On January 13, 2023, Canada and the Yukon signed an agreement in principle to deepen collaboration on planting 2 billion trees nationally. This ambitious goal, which is set to be achieved over the next ten years, is part of a larger effort to combat climate change and protect Canada’s natural resources.
The agreement, which was signed by Canada’s Minister of Natural Resources, Jonathan Wilkinson, and the Richard Mostyn Minister of Community Services, Government of Yukon, is a significant step forward in the country’s efforts to combat climate change and promote sustainable development. The planting of 2 billion trees is expected to not only help to reduce carbon emissions but also to improve air and water quality, protect wildlife habitats, and provide economic benefits to communities across the country.
“Canada’s commitment to plant two billion trees is a key part of our collective effort to tackle the twin crises of climate change and biodiversity loss. The Agreement in Principle announced today between Canada and the Yukon will further advance efforts to expand our forests, helping to capture and store carbon from the atmosphere, improve air and water quality, restore nature and biodiversity, cool our urban centres and create sustainable jobs.” Jonathan Wilkinson, Minister of Natural Resources, Government of Canada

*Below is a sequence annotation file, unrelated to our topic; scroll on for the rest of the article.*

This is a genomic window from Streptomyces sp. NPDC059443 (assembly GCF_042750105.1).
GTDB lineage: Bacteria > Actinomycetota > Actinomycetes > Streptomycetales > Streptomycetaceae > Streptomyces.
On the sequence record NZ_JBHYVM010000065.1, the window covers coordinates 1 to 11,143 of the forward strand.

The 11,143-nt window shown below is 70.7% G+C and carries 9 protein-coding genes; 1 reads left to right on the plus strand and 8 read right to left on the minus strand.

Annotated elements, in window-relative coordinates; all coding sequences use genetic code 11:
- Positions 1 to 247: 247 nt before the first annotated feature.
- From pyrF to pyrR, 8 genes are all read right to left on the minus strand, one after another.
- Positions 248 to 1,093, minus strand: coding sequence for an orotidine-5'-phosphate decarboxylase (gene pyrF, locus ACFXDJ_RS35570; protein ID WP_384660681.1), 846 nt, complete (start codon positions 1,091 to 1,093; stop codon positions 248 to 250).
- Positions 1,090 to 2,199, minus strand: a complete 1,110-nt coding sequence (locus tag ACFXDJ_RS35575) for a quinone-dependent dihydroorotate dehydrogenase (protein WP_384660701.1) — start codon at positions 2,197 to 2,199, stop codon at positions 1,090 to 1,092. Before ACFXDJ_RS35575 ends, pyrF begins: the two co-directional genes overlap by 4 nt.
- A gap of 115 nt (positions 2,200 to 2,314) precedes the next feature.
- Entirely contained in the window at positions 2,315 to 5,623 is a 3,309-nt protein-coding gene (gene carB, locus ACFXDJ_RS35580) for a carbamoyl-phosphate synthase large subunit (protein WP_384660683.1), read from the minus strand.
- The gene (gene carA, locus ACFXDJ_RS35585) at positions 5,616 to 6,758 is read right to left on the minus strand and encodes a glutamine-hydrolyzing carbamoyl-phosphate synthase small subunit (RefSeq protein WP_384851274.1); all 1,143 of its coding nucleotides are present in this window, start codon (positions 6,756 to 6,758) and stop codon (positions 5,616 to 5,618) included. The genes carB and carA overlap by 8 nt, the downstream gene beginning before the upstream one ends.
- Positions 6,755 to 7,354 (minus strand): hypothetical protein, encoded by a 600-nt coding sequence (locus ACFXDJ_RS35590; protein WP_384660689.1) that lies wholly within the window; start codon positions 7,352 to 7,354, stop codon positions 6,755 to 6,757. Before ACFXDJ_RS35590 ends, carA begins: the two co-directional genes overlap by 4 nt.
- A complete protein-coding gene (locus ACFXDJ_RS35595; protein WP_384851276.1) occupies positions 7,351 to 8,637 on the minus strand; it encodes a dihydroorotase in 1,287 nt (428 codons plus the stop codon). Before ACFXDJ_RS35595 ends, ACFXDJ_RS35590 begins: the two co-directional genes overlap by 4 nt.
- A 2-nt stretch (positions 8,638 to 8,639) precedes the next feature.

The agreement will see the Canadian government and the Yukon government working together to identify and prioritize areas for tree planting, develop planting strategies and protocols, and support the training and education of local communities. The collaboration will also include research and monitoring to ensure the success of the tree-planting efforts.
“The 2 Billion Trees program is helping Yukoners reduce wildfire risk by planting the seeds of fire-resistant aspen forests where they can do the greatest good to our communities. We appreciate this important partnership with the Government of Canada.” Richard Mostyn, Minister of Community Services, Government of Yukon
The planting of 2 billion trees is a significant undertaking, and it is expected that the effort will involve a wide range of partners, including Indigenous communities, industry, conservation organizations, and other levels of government. These partners will play a critical role in identifying areas for planting, sourcing and planting trees, and monitoring the success of the program.
The Canadian government has already committed $3.16 billion over the next ten years to support the planting of 2 billion trees. This funding will be used to support the acquisition of land, the development of planting strategies, and the support of local communities. The Yukon government has also committed to providing significant funding and resources to support the planting of trees in the territory.